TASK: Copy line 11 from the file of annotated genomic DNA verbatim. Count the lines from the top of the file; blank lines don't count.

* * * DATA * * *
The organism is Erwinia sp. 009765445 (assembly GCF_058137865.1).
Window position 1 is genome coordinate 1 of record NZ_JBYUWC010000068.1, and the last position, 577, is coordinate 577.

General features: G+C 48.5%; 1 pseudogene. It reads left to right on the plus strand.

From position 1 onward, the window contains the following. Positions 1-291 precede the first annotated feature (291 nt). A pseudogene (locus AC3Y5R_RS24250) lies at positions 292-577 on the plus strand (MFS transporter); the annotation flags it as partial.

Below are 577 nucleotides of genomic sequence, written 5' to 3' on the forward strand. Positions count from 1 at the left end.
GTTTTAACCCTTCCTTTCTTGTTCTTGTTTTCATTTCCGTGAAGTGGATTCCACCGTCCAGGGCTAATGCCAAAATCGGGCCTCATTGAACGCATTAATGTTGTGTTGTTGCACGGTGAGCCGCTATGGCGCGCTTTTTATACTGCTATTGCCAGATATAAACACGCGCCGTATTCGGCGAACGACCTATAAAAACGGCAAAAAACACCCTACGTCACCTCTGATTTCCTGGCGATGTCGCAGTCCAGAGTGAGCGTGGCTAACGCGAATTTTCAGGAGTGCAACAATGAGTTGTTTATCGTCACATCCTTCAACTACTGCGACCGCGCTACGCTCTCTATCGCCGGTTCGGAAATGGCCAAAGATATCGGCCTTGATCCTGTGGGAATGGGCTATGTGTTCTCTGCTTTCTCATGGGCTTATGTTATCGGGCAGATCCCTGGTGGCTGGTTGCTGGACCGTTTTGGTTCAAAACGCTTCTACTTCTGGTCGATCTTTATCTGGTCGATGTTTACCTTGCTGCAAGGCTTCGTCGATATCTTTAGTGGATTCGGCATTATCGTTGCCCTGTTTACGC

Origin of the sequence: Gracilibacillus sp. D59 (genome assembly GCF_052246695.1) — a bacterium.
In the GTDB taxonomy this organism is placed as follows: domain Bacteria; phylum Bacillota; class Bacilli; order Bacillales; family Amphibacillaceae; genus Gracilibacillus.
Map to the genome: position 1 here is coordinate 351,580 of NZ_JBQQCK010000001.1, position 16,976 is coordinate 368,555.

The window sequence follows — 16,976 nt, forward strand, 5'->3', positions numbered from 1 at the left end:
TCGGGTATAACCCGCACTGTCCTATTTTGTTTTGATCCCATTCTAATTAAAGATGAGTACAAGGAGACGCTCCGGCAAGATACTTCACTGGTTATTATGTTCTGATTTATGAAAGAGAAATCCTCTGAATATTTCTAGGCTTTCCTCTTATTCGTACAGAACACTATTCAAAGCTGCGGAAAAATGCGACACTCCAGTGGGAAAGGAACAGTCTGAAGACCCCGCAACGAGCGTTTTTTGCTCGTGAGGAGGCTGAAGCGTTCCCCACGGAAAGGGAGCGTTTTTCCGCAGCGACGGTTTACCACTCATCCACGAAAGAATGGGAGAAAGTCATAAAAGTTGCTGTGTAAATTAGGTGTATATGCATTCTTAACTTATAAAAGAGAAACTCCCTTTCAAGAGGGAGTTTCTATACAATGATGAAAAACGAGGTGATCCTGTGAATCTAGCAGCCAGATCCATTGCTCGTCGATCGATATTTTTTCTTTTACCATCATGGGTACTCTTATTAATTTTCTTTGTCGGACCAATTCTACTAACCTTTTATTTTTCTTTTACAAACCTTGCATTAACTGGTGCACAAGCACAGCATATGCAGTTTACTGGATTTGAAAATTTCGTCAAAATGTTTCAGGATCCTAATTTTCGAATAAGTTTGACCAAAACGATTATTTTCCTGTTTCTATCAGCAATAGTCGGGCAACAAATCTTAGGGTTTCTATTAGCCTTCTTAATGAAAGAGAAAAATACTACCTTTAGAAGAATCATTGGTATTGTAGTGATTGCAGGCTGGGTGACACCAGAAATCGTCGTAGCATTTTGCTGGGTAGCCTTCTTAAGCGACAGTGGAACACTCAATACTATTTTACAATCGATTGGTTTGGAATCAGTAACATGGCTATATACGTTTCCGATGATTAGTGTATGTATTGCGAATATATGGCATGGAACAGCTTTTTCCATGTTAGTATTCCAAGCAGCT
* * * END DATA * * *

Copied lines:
TCGGGTATAACCCGCACTGTCCTATTTTGTTTTGATCCCATTCTAATTAAAGATGAGTACAAGGAGACGCTCCGGCAAGATACTTCACTGGTTATTATGTTCTGATTTATGAAAGAGAAATCCTCTGAATATTTCTAGGCTTTCCTCTTATTCGTACAGAACACTATTCAAAGCTGCGGAAAAATGCGACACTCCAGTGGGAAAGGAACAGTCTGAAGACCCCGCAACGAGCGTTTTTTGCTCGTGAGGAGGCTGAAGCGTTCCCCACGGAAAGGGAGCGTTTTTCCGCAGCGACGGTTTACCACTCATCCACGAAAGAATGGGAGAAAGTCATAAAAGTTGCTGTGTAAATTAGGTGTATATGCATTCTTAACTTATAAAAGAGAAACTCCCTTTCAAGAGGGAGTTTCTATACAATGATGAAAAACGAGGTGATCCTGTGAATCTAGCAGCCAGATCCATTGCTCGTCGATCGATATTTTTTCTTTTACCATCATGGGTACTCTTATTAATTTTCTTTGTCGGACCAATTCTACTAACCTTTTATTTTTCTTTTACAAACCTTGCATTAACTGGTGCACAAGCACAGCATATGCAGTTTACTGGATTTGAAAATTTCGTCAAAATGTTTCAGGATCCTAATTTTCGAATAAGTTTGACCAAAACGATTATTTTCCTGTTTCTATCAGCAATAGTCGGGCAACAAATCTTAGGGTTTCTATTAGCCTTCTTAATGAAAGAGAAAAATACTACCTTTAGAAGAATCATTGGTATTGTAGTGATTGCAGGCTGGGTGACACCAGAAATCGTCGTAGCATTTTGCTGGGTAGCCTTCTTAAGCGACAGTGGAACACTCAATACTATTTTACAATCGATTGGTTTGGAATCAGTAACATGGCTATATACGTTTCCGATGATTAGTGTATGTATTGCGAATATATGGCATGGAACAGCTTTTTCCATGTTAGTATTCCAAGCAGCT